Mulch Is a Many-Splendored Thing

By: Jean Ferdinandsen, Certified Arborist WI-0149A

Winter 2005 Newsletter in Adobe PDF format Mulching is the most important step you can take for your landscape. Almost any landscape will benefit from the use of mulch.

What is the most important step to take for your landscape? Mulching! Mulching is defined as applying material to the soil surface without injuring plants, and at the same time, reducing water loss from the soil and preventing weed growth. Almost any landscape will benefit from the use of mulch. The goal is to produce better plant growth than if no mulch were used.

Water availability can be a limiting factor for plant growth. Mulch reduces water loss from the soil and conserves soil moisture in the root zone. This makes more moisture available and results in better growth. As water passes through mulch, it is slowed down, resulting in greater soil infiltration. Soil moisture is then available longer to root systems. More even soil moisture is maintained with mulch. All of this reduces the frequency of watering needed. Watering thoroughly need only be done every 10 to 14 days. Always check soil moisture before watering.

Root growth stops or slows when temperatures are too high or low. Mulch also maintains a more uniform soil temperature, which encourages root growth. In the heat of the summer, the soil temperatures under mulch can be reduced by as much as 30°F (when surface may be 100°F). During the fall and early spring, when temperatures fluctuate and dip below freezing, soil under mulch remains warmer, freezes more slowly, and stays at a more uniform temperature, effectively lengthening the growing season.

Organic mulches, such as shredded bark or wood chips, are best. These materials will add nutrients and organic matter to the soil as they decompose. Mulching generally aids tilth and soil structure. Beneficial soil microorganisms are present in greater numbers and thrive in mulched areas. Soil biodiversity is also increased, which can have many benefits. One caution is to avoid using chips infected with verticillium wilt or chips of invasive plant species such as buckthorn and honeysuckle that may bring seeds in. Mulching has additional benefits, as well. It can prevent weeds which would compete with desirable plants for the same water and nutrients. Potentially damaging mowers and trimmers are kept away from the trunk. Materials that are often discarded, such as bark, can be recycled.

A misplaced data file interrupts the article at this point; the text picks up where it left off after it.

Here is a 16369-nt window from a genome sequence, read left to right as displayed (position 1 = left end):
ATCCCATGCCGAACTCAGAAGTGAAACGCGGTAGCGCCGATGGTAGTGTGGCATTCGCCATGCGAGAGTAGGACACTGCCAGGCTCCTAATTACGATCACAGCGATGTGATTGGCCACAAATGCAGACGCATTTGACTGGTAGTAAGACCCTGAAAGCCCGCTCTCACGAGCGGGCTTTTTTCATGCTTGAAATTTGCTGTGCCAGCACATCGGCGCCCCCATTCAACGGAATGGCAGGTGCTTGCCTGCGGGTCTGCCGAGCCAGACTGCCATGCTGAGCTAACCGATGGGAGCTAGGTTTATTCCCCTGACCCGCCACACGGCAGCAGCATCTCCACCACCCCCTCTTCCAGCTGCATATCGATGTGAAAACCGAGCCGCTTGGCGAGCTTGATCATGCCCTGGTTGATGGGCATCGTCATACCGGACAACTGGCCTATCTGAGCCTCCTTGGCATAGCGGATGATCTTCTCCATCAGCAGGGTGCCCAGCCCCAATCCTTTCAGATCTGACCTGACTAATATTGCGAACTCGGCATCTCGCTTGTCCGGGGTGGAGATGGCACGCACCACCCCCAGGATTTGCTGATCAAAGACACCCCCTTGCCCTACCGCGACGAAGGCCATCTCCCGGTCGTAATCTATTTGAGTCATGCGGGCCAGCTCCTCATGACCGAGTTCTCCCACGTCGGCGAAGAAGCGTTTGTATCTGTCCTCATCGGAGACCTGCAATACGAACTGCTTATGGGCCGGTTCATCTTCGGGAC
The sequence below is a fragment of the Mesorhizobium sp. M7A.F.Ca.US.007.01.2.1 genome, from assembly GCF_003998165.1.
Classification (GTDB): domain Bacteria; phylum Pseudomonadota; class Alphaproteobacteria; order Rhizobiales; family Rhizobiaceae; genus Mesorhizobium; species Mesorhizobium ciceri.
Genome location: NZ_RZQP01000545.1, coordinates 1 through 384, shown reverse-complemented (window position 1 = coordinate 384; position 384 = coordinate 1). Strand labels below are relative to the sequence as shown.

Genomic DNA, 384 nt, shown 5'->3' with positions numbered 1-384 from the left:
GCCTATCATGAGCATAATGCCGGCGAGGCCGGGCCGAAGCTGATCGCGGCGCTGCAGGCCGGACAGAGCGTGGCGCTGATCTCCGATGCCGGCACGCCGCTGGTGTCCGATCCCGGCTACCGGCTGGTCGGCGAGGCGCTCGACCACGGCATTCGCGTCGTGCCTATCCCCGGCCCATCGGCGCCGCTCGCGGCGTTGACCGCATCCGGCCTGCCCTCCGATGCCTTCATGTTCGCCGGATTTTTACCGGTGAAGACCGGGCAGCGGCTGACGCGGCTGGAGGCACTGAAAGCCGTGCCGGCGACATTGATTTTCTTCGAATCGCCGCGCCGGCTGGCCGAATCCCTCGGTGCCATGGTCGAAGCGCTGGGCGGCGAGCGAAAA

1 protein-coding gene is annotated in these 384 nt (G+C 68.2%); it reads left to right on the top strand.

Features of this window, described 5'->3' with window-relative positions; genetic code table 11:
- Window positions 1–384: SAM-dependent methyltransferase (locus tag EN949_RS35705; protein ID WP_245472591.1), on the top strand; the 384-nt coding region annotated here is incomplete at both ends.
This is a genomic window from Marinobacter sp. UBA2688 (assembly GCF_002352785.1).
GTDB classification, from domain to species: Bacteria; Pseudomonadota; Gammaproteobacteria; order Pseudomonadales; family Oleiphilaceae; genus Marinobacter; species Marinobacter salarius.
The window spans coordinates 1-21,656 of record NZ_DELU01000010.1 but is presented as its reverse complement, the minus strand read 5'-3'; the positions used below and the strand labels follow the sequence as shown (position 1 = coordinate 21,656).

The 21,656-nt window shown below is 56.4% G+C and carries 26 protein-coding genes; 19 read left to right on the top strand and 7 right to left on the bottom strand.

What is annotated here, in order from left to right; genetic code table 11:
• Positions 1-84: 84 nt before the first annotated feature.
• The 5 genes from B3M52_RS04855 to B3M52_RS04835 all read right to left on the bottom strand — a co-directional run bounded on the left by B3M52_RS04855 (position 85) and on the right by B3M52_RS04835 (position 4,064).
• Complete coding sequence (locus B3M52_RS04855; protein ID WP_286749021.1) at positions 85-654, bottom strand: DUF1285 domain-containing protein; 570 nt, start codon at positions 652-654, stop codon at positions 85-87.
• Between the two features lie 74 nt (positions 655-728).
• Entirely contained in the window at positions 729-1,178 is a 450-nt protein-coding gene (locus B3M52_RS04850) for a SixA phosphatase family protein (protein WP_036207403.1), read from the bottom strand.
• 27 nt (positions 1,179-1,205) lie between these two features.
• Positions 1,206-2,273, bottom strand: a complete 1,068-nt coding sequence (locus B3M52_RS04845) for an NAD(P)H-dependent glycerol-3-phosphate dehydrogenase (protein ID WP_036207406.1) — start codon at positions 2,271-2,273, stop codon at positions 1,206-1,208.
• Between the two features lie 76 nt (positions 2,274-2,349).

The depth of mulch is extremely important and will vary depending on the kind of mulch, type of soil, and the plant material used. Remember that air must be allowed to reach roots in the soil. When all the air spaces are filled with water, oxygen and other gases are not available to the roots and the trees will suffer. Heavy clay soils require a thinner layer of mulch than light, sandy soils. Too much mulch, improper applications, or too frequent applications may very well result in harmful effects.

Two to three inches of mulch is usually plenty. Keep it away from the trunk, maintaining a gap of three inches. Mulch can be applied any time. To do the most good, mulch at planting time, and in advance of summer droughts and before active weed growth starts. Bark and wood chips will last at least two years, sometimes longer. Mulch may be added as needed to maintain the two- to three-inch layer.

Mulching Tips:
  • Do not exceed 3" depth.
  • Mulch 3' diameter or larger around newly planted trees
  • Maintain a gap around tree trunks, no “volcanoes” or “bee hives”
  • DONOT use plastic or fabric under organic mulches
  • Mulch should accent the landscape
  • Trees and landscape should be the focal point, not mulch
  • Avoid crushed limestone and marble chips as mulch.
    (These raise pH and produce injurious reflected light.)

© Copyright 2005 – Wachtel Tree Science & Service, Inc.

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